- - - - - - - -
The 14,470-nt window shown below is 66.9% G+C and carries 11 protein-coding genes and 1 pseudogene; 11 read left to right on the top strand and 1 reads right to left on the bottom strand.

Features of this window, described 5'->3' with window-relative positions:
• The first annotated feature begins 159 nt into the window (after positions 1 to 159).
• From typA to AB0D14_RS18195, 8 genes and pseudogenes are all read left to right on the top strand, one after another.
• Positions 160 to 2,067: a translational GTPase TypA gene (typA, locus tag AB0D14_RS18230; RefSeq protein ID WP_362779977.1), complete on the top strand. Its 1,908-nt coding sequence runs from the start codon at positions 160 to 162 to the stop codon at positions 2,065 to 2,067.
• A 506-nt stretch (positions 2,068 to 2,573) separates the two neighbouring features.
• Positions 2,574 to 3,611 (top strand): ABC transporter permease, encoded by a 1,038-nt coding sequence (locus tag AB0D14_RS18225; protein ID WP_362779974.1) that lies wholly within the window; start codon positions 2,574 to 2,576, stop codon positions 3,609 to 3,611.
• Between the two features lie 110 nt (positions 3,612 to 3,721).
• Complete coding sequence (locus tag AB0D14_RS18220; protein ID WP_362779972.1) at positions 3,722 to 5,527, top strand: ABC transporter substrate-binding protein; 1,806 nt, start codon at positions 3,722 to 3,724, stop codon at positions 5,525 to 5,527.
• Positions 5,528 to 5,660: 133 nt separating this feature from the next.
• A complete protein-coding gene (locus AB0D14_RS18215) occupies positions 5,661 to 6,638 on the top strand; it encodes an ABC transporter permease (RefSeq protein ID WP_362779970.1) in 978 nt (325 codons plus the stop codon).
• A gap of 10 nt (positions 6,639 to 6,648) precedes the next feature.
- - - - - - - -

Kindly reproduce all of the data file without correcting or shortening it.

The 14,470-nt window shown below is 66.9% G+C and carries 11 protein-coding genes and 1 pseudogene; 11 read left to right on the top strand and 1 reads right to left on the bottom strand.

Features of this window, described 5'->3' with window-relative positions:
• The first annotated feature begins 159 nt into the window (after positions 1 to 159).
• From typA to AB0D14_RS18195, 8 genes and pseudogenes are all read left to right on the top strand, one after another.
• Positions 160 to 2,067: a translational GTPase TypA gene (typA, locus tag AB0D14_RS18230; RefSeq protein ID WP_362779977.1), complete on the top strand. Its 1,908-nt coding sequence runs from the start codon at positions 160 to 162 to the stop codon at positions 2,065 to 2,067.
• A 506-nt stretch (positions 2,068 to 2,573) separates the two neighbouring features.
• Positions 2,574 to 3,611 (top strand): ABC transporter permease, encoded by a 1,038-nt coding sequence (locus tag AB0D14_RS18225; protein ID WP_362779974.1) that lies wholly within the window; start codon positions 2,574 to 2,576, stop codon positions 3,609 to 3,611.
• Between the two features lie 110 nt (positions 3,612 to 3,721).
• Complete coding sequence (locus tag AB0D14_RS18220; protein ID WP_362779972.1) at positions 3,722 to 5,527, top strand: ABC transporter substrate-binding protein; 1,806 nt, start codon at positions 3,722 to 3,724, stop codon at positions 5,525 to 5,527.
• Positions 5,528 to 5,660: 133 nt separating this feature from the next.
• A complete protein-coding gene (locus AB0D14_RS18215) occupies positions 5,661 to 6,638 on the top strand; it encodes an ABC transporter permease (RefSeq protein ID WP_362779970.1) in 978 nt (325 codons plus the stop codon).
• A gap of 10 nt (positions 6,639 to 6,648) precedes the next feature.